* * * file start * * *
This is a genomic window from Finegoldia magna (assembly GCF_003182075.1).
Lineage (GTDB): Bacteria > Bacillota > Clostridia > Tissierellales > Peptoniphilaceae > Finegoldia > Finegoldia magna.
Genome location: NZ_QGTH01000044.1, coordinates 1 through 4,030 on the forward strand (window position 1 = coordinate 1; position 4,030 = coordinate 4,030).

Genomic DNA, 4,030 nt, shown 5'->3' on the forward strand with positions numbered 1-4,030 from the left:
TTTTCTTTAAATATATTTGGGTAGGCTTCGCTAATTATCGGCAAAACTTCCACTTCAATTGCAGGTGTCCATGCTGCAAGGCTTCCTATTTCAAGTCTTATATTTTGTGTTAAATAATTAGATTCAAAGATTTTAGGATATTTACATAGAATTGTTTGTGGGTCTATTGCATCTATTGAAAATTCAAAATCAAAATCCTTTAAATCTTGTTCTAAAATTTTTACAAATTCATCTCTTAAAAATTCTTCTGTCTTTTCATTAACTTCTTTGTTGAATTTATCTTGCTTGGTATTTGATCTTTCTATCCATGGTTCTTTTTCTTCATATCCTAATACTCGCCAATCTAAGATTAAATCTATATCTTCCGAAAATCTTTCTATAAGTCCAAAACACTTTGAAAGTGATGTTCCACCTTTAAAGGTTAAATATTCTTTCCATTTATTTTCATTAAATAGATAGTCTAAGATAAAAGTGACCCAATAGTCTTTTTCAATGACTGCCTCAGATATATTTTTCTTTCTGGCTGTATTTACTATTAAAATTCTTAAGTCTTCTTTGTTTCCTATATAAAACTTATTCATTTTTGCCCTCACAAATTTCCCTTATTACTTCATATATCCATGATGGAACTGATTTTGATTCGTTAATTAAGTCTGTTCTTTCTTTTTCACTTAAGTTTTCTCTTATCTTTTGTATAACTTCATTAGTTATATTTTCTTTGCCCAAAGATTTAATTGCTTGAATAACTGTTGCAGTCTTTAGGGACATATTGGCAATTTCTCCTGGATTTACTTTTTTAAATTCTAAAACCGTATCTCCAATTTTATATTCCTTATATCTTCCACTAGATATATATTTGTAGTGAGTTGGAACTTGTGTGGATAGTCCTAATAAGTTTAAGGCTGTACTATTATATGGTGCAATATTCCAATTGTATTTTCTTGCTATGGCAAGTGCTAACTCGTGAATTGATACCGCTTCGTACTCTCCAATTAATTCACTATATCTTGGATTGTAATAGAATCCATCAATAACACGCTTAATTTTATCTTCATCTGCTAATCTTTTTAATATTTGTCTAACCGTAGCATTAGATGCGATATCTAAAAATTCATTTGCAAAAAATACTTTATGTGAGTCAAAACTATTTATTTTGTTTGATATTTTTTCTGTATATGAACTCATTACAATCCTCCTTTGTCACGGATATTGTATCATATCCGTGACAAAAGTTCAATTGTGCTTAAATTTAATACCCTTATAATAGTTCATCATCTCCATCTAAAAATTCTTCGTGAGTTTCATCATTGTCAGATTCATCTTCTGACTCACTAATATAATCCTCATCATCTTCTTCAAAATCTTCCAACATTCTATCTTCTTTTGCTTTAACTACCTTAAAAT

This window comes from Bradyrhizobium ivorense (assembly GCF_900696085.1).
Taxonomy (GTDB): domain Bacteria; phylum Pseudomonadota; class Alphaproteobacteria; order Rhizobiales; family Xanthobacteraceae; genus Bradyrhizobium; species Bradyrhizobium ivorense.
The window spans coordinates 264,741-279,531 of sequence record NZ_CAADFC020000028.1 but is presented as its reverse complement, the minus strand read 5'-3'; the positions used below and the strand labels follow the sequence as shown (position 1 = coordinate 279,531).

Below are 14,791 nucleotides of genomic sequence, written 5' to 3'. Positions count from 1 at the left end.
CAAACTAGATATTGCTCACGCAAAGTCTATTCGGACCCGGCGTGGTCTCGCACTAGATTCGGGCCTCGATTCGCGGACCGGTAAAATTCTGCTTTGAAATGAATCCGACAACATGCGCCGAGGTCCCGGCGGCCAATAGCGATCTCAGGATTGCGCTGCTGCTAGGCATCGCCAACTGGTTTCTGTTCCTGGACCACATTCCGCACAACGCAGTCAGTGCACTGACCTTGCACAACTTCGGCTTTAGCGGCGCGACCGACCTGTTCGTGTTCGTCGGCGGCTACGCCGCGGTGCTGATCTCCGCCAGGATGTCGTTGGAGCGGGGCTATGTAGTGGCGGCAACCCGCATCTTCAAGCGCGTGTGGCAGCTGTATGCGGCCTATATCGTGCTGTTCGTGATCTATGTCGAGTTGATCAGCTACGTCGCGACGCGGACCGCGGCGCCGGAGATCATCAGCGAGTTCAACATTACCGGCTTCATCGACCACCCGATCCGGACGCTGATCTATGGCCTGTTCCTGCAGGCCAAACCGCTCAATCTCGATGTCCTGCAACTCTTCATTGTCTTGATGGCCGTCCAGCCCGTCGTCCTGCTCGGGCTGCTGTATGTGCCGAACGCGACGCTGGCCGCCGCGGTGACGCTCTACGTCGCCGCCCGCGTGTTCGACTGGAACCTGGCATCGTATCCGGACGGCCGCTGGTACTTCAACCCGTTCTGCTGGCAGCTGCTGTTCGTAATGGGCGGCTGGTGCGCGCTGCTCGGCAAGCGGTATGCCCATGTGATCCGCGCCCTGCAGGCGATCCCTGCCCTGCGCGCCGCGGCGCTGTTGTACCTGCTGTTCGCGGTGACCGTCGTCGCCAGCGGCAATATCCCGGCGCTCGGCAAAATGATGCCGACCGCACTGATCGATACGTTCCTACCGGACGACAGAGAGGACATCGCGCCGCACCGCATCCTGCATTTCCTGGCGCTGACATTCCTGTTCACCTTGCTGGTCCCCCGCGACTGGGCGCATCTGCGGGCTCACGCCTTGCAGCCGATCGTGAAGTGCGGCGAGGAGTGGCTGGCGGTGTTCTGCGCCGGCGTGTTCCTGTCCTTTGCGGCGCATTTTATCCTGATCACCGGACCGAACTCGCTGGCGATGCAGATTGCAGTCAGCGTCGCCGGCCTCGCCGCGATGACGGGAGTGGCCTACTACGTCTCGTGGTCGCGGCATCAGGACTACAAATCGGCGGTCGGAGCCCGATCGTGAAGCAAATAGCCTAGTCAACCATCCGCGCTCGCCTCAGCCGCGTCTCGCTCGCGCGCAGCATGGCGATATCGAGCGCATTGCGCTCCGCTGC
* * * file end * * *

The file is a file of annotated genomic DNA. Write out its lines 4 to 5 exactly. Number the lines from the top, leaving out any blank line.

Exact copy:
Genomic DNA, 4,030 nt, shown 5'->3' on the forward strand with positions numbered 1-4,030 from the left:
TTTTCTTTAAATATATTTGGGTAGGCTTCGCTAATTATCGGCAAAACTTCCACTTCAATTGCAGGTGTCCATGCTGCAAGGCTTCCTATTTCAAGTCTTATATTTTGTGTTAAATAATTAGATTCAAAGATTTTAGGATATTTACATAGAATTGTTTGTGGGTCTATTGCATCTATTGAAAATTCAAAATCAAAATCCTTTAAATCTTGTTCTAAAATTTTTACAAATTCATCTCTTAAAAATTCTTCTGTCTTTTCATTAACTTCTTTGTTGAATTTATCTTGCTTGGTATTTGATCTTTCTATCCATGGTTCTTTTTCTTCATATCCTAATACTCGCCAATCTAAGATTAAATCTATATCTTCCGAAAATCTTTCTATAAGTCCAAAACACTTTGAAAGTGATGTTCCACCTTTAAAGGTTAAATATTCTTTCCATTTATTTTCATTAAATAGATAGTCTAAGATAAAAGTGACCCAATAGTCTTTTTCAATGACTGCCTCAGATATATTTTTCTTTCTGGCTGTATTTACTATTAAAATTCTTAAGTCTTCTTTGTTTCCTATATAAAACTTATTCATTTTTGCCCTCACAAATTTCCCTTATTACTTCATATATCCATGATGGAACTGATTTTGATTCGTTAATTAAGTCTGTTCTTTCTTTTTCACTTAAGTTTTCTCTTATCTTTTGTATAACTTCATTAGTTATATTTTCTTTGCCCAAAGATTTAATTGCTTGAATAACTGTTGCAGTCTTTAGGGACATATTGGCAATTTCTCCTGGATTTACTTTTTTAAATTCTAAAACCGTATCTCCAATTTTATATTCCTTATATCTTCCACTAGATATATATTTGTAGTGAGTTGGAACTTGTGTGGATAGTCCTAATAAGTTTAAGGCTGTACTATTATATGGTGCAATATTCCAATTGTATTTTCTTGCTATGGCAAGTGCTAACTCGTGAATTGATACCGCTTCGTACTCTCCAATTAATTCACTATATCTTGGATTGTAATAGAATCCATCAATAACACGCTTAATTTTATCTTCATCTGCTAATCTTTTTAATATTTGTCTAACCGTAGCATTAGATGCGATATCTAAAAATTCATTTGCAAAAAATACTTTATGTGAGTCAAAACTATTTATTTTGTTTGATATTTTTTCTGTATATGAACTCATTACAATCCTCCTTTGTCACGGATATTGTATCATATCCGTGACAAAAGTTCAATTGTGCTTAAATTTAATACCCTTATAATAGTTCATCATCTCCATCTAAAAATTCTTCGTGAGTTTCATCATTGTCAGATTCATCTTCTGACTCACTAATATAATCCTCATCATCTTCTTCAAAATCTTCCAACATTCTATCTTCTTTTGCTTTAACTACCTTAAAAT